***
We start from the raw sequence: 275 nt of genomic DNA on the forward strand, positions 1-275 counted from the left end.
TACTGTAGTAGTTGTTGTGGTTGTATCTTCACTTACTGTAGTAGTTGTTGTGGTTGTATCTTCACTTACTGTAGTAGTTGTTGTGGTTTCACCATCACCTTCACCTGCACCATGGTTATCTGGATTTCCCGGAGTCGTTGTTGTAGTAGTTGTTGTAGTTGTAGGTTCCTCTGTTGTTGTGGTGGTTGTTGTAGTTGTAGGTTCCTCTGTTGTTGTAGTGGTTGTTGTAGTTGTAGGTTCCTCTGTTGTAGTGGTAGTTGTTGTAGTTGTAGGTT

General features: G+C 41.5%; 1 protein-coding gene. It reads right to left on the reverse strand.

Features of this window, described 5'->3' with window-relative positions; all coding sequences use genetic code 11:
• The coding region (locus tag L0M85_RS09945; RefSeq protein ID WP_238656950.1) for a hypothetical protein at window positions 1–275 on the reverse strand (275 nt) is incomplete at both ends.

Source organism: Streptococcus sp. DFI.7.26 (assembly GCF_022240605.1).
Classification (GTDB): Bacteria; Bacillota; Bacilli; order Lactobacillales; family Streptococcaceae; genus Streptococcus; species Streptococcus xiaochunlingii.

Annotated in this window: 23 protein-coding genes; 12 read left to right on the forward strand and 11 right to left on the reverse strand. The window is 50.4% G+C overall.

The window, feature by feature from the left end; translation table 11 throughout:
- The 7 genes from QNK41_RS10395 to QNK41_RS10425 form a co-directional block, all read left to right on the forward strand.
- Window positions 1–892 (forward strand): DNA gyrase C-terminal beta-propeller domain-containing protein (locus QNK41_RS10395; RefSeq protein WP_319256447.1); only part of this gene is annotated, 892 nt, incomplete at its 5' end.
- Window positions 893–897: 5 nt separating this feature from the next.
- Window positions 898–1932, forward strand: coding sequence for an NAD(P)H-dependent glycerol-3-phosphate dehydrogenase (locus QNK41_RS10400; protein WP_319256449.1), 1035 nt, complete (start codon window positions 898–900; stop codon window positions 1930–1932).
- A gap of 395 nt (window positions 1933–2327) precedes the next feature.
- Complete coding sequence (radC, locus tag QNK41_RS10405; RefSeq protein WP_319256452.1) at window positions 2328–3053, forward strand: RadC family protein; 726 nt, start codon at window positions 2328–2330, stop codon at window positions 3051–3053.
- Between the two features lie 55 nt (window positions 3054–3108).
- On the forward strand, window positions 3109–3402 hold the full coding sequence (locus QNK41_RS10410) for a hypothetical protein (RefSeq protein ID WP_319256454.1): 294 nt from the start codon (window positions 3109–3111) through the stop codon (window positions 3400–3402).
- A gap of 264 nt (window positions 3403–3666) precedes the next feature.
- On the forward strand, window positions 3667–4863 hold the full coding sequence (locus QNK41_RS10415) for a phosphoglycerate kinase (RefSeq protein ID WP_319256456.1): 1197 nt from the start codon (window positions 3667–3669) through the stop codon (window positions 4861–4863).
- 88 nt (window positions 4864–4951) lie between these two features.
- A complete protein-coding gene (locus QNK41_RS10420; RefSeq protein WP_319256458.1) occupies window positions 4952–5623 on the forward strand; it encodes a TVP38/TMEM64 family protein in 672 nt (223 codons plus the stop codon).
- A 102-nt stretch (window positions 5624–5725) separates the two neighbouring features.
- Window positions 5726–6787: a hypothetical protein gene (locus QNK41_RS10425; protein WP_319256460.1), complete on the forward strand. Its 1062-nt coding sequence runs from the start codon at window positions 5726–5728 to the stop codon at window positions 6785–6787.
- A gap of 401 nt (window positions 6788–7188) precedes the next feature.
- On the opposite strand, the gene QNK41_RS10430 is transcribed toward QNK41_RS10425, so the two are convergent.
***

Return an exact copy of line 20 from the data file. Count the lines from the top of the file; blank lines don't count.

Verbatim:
- 88 nt (window positions 4864–4951) lie between these two features.